Aaron Goodman, a Kwantlen Polytechnic University (KPU) faculty member, wants to give viewers the opportunity to see what it’s like for the family and community of victims being terrorized by the extrajudicial killings in the Philippines through the mini-documentary Duterte’s Hell. The film contains graphic and emotional scenes of the deceased and their loved ones.
Goodman had previous experience shining light on the lives of drug users when he produced The Outcasts, a photo-based documentary that humanized long-term heroin users taking part in Vancouver’s first heroin assistance treatment program. The program was received negatively by the former Conservative government and shut down.
“There was a lot of derogatory rhetoric coming from the Conservative government who were opposed to giving drugs to drug users,” says Goodman.
Through these two documentaries, Goodman really wanted to draw attention to the issues that drug users are facing.
“[In Vancouver] with the denial of health care, which is a human rights violation, or in the Philippines, where the elected President has sanctioned the killing of thousands of drug users, I just wanted to do my part and help draw attention to the issue,” says Goodman.
Luis Liwanag, a well-respected Filipino photojournalist, co-directed Duterte’s Hell and worked with Goodman on a previous film 10 years ago. Goodman felt it was important for the documentary to be a collaboration, in order to be conscious and mindful of perception when telling stories.
“It’s important to have a collaborative partner who has experience covering the subject. It helps to get the full story,” says Goodman.
They began filming at the end of December 2016 and the film was released in June. It premiered this past summer at the Museum of Modern Art in New York. Duterte’s Hell has been shown in the film festival circuit around the world.
“The Philippines is one of the most dangerous countries in the world for journalists. Approximately 79 journalists have been killed in recent years. However, on this issue, there seems to be a lot of freedom for journalists to do their work and report on it,” says Goodman.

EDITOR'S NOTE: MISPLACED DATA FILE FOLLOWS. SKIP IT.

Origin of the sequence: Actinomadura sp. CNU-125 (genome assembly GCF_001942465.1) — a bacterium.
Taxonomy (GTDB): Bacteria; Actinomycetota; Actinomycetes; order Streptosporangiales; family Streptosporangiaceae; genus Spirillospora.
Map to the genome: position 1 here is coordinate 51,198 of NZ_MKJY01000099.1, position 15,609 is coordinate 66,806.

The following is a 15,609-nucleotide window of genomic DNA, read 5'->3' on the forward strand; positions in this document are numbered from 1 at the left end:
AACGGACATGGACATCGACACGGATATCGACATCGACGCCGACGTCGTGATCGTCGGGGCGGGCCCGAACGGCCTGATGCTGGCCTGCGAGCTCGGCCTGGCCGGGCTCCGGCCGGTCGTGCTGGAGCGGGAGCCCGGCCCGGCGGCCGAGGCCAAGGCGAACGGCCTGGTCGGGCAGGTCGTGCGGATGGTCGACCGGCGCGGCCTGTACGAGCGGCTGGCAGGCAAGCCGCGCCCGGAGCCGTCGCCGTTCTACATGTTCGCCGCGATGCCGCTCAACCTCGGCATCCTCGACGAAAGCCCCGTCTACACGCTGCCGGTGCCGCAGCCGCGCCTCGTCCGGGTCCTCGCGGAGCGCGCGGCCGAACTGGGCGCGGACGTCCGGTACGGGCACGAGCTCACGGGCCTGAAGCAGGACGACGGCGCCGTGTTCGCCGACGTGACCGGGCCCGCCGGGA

Typically, reporters gatherat local police stations around 10:00 p.m. and wait for calls to come in about killings. The reporters then drive at high speeds in a convoy, to the sites of the killings. Often, when they arrive, there are bodies of murdered victims on the ground where the police are investigating. Journalists are given the freedom and safety to go about work at a close distance.
“I wasn’t afraid for my security. Someone could potentially go haywire and fire bullets, but no one has been killed. What scared me the most was driving at high speeds, sitting in the backseat of a van without a seat belt,” says Goodman.
Goodman and Liwanag’s vision for the film was to create an immersive experience for the viewers in order to see the impact that these murders have on mothers, sisters, brothers, fathers and neighbours.
“These are often people who have nothing to do with drugs. Lots of children, minors and teenagers,” says Goodman.
According to the online publication Intercept, since President Rodrigo Duterte was elected in 2016, there have been more than 7,000 alleged drug dealers and users killed by police and vigilantes. Duterte’s Hell depicts the helpless emotions of the people in the Philippines. Goodman hopes to leave a lasting effect with this film, in order to spark interest in those affected by drugs around the world.
“What I really tried to underscore is that these people are human beings, and a lot of them are suffering and we as a society have a moral responsibility to help them,” says Goodman.
The film is free and can be viewed on-line at www.theIntercept.com